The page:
Sam: Yeah for me, obviously like you said, there is no option, there is no dead name, it is all over {laughing} the place for eternity, so I never had that…I think not having that option, I am kind of, personality-wise, a person, I don’t dwell on things I can’t do anything about, so I think that automatically put me in a headspace of like: well that is not for me, I am going to be out from the get-go to everybody, and everybody is always going to see the pictures and the videos of before and see my old name. So I kind of quickly had to make peace with that and I don’t like it when I still get mail, for example, or emails, of people who don’t know, and that is… now, I am really kind of done with that, I am starting to want to take pictures down, family pictures, down from before and I am wanting to replace them. So I can feel those things kind of happening, but that aversion that some people have with their past, and their old name, I don’t feel that yet. I am mostly want to focus on looking forward and being grateful that I still have this opportunity to live my life the way I want to live it at this age, and that was a possibility for me. I want to focus on that more than the years that I wasn’t possible to do that, and I had such a great life as Sarah, as well, so I don’t want to dismiss that.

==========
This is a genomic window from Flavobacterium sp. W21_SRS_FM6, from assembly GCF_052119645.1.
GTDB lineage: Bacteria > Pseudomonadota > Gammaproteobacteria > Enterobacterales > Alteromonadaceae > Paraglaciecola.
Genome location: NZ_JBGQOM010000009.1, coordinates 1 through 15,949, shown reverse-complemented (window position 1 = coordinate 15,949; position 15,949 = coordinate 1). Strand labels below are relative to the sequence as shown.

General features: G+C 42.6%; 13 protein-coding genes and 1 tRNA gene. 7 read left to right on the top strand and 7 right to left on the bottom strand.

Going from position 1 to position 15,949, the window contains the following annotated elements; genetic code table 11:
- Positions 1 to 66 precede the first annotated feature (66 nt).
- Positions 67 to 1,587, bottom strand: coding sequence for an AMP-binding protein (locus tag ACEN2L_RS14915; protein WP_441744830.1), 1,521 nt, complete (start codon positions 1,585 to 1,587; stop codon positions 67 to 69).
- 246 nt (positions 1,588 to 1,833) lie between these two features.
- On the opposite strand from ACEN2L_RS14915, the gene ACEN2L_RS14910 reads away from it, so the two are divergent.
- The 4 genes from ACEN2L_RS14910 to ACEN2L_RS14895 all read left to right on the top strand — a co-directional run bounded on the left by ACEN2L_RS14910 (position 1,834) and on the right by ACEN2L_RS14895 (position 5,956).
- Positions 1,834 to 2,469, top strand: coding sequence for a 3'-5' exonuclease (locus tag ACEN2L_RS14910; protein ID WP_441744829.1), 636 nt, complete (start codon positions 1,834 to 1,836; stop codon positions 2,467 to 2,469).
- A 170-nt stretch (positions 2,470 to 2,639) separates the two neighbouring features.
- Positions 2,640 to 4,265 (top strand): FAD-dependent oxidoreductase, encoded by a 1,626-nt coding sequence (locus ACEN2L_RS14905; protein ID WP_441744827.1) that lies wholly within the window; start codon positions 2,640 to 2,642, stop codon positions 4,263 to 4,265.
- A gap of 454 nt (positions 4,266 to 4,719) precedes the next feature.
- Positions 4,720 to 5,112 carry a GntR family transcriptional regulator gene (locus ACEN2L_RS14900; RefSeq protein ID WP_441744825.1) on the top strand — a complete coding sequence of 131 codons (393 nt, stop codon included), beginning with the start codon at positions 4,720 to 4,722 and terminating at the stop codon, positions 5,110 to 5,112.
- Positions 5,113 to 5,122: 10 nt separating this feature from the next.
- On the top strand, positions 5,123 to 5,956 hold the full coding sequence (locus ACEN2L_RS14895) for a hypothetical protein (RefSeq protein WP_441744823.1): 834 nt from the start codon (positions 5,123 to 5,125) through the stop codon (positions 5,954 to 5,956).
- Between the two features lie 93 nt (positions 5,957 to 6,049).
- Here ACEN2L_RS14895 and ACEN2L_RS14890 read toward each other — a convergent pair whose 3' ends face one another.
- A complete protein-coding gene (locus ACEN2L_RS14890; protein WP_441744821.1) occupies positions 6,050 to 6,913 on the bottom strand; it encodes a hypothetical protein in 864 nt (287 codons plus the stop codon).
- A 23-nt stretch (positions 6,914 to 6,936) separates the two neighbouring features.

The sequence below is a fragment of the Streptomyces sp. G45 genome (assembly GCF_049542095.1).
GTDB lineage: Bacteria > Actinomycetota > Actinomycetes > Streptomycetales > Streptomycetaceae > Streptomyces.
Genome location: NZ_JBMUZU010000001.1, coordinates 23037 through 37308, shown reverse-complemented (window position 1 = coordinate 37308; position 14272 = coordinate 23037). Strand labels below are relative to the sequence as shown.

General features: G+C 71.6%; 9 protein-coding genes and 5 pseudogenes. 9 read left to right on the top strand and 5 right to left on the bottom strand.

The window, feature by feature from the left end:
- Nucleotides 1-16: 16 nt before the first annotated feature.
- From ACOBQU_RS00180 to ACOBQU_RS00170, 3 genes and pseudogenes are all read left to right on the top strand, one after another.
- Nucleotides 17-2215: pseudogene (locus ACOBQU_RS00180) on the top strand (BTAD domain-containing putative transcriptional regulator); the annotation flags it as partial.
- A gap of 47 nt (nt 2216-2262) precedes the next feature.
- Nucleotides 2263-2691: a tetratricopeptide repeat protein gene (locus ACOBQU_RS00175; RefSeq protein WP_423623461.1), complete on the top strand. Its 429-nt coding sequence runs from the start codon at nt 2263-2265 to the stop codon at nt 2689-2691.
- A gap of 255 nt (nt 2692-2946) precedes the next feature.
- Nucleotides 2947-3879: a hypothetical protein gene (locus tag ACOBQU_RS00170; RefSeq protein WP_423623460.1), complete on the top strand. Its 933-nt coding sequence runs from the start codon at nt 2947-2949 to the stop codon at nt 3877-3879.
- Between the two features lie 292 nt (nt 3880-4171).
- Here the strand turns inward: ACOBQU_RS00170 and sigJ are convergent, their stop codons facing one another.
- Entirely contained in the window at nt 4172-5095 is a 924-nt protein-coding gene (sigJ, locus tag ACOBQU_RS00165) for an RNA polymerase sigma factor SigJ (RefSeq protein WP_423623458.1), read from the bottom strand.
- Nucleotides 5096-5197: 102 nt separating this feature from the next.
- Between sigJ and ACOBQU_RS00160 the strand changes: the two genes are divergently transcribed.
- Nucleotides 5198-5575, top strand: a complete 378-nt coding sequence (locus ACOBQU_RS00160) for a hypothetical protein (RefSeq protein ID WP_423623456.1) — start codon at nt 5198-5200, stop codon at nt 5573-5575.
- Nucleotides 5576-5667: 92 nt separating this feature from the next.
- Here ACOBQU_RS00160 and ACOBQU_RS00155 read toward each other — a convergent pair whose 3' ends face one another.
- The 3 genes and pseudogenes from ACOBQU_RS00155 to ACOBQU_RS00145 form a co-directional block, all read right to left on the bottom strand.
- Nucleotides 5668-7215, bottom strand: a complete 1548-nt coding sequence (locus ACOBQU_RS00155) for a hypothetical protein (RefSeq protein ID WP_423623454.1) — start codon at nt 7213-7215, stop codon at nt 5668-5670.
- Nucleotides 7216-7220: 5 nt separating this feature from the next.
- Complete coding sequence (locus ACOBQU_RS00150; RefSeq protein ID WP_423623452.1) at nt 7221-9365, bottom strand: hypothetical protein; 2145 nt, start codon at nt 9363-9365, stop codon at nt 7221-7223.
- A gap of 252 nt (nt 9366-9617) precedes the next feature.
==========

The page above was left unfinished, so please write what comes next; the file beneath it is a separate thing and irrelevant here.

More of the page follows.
Esther: Yeah that is fair enough, it must be conflicting, but it sounds like you are finding your way in it somehow?